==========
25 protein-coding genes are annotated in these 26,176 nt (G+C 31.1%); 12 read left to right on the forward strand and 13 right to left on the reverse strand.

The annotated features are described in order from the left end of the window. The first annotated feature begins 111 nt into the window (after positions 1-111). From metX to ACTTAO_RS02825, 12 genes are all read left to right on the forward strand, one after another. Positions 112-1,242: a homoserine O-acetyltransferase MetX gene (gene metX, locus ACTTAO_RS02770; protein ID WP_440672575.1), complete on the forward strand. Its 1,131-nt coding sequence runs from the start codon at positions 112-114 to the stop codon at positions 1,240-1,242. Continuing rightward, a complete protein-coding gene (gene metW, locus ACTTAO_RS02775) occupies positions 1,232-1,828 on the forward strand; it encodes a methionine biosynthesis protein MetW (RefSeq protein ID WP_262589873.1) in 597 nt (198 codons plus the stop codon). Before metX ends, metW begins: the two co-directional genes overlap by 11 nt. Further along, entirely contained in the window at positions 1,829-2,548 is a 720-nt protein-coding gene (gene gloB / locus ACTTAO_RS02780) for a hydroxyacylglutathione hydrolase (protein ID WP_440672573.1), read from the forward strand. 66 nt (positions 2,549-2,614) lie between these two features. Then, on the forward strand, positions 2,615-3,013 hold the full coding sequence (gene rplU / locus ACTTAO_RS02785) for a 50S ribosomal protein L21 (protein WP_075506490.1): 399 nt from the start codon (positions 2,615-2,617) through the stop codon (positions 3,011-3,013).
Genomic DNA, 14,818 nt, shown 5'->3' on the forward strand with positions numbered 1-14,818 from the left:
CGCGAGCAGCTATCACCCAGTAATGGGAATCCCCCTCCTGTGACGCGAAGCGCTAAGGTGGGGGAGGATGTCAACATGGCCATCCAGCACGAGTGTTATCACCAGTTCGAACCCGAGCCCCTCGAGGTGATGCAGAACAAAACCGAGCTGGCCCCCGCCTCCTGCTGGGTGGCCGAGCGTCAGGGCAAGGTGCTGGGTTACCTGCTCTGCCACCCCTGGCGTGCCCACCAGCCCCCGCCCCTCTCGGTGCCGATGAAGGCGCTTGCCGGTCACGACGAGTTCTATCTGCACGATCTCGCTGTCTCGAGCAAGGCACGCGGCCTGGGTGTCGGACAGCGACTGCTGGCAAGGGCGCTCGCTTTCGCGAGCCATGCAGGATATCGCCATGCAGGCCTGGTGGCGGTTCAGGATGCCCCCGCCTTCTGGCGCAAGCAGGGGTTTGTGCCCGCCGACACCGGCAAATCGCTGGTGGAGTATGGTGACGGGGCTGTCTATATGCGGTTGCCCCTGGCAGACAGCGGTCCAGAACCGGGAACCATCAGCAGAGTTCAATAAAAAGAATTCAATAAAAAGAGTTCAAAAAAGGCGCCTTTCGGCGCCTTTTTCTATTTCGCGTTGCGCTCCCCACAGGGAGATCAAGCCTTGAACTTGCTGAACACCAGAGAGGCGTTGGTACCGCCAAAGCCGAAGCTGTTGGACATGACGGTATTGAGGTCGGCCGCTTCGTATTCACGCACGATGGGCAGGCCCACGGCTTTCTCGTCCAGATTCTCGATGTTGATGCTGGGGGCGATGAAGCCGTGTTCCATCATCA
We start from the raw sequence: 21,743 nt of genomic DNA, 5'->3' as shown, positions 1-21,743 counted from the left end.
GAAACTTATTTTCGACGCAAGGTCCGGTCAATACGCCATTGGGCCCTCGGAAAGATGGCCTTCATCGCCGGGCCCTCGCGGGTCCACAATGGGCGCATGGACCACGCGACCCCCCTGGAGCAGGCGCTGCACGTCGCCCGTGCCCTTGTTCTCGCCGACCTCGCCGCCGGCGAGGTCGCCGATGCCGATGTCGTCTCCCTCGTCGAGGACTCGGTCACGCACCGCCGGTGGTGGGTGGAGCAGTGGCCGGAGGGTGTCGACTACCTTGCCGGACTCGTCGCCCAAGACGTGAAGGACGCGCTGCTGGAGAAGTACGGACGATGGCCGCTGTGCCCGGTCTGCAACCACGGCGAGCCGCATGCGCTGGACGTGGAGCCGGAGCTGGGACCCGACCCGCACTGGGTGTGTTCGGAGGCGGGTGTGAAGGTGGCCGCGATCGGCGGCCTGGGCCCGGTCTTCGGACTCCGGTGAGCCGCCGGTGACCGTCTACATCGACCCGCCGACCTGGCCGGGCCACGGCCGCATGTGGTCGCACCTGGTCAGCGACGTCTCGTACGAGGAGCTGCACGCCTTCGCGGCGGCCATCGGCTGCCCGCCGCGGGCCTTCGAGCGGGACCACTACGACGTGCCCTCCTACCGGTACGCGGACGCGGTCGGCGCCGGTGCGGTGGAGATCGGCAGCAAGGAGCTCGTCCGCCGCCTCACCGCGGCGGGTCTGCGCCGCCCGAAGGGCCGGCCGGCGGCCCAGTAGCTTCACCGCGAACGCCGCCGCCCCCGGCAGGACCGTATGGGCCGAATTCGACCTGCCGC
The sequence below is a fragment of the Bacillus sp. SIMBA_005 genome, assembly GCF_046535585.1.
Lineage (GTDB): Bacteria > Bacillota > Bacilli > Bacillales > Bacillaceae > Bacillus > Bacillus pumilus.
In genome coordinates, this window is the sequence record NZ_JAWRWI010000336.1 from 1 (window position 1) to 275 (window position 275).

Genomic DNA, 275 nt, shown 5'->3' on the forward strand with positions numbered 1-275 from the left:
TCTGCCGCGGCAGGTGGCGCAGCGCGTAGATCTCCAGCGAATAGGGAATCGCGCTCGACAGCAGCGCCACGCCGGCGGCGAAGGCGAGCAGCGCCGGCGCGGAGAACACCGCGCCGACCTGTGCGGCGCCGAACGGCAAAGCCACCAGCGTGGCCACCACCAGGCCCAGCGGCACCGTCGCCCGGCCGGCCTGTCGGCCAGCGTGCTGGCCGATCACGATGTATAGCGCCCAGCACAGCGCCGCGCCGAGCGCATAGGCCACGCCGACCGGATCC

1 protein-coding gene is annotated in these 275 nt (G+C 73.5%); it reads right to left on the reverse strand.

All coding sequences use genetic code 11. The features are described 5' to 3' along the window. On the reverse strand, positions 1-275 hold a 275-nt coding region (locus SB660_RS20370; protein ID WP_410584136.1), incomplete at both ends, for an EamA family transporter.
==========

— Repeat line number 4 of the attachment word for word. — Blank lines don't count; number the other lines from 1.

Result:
CGCGAGCAGCTATCACCCAGTAATGGGAATCCCCCTCCTGTGACGCGAAGCGCTAAGGTGGGGGAGGATGTCAACATGGCCATCCAGCACGAGTGTTATCACCAGTTCGAACCCGAGCCCCTCGAGGTGATGCAGAACAAAACCGAGCTGGCCCCCGCCTCCTGCTGGGTGGCCGAGCGTCAGGGCAAGGTGCTGGGTTACCTGCTCTGCCACCCCTGGCGTGCCCACCAGCCCCCGCCCCTCTCGGTGCCGATGAAGGCGCTTGCCGGTCACGACGAGTTCTATCTGCACGATCTCGCTGTCTCGAGCAAGGCACGCGGCCTGGGTGTCGGACAGCGACTGCTGGCAAGGGCGCTCGCTTTCGCGAGCCATGCAGGATATCGCCATGCAGGCCTGGTGGCGGTTCAGGATGCCCCCGCCTTCTGGCGCAAGCAGGGGTTTGTGCCCGCCGACACCGGCAAATCGCTGGTGGAGTATGGTGACGGGGCTGTCTATATGCGGTTGCCCCTGGCAGACAGCGGTCCAGAACCGGGAACCATCAGCAGAGTTCAATAAAAAGAATTCAATAAAAAGAGTTCAAAAAAGGCGCCTTTCGGCGCCTTTTTCTATTTCGCGTTGCGCTCCCCACAGGGAGATCAAGCCTTGAACTTGCTGAACACCAGAGAGGCGTTGGTACCGCCAAAGCCGAAGCTGTTGGACATGACGGTATTGAGGTCGGCCGCTTCGTATTCACGCACGATGGGCAGGCCCACGGCTTTCTCGTCCAGATTCTCGATGTTGATGCTGGGGGCGATGAAGCCGTGTTCCATCATCA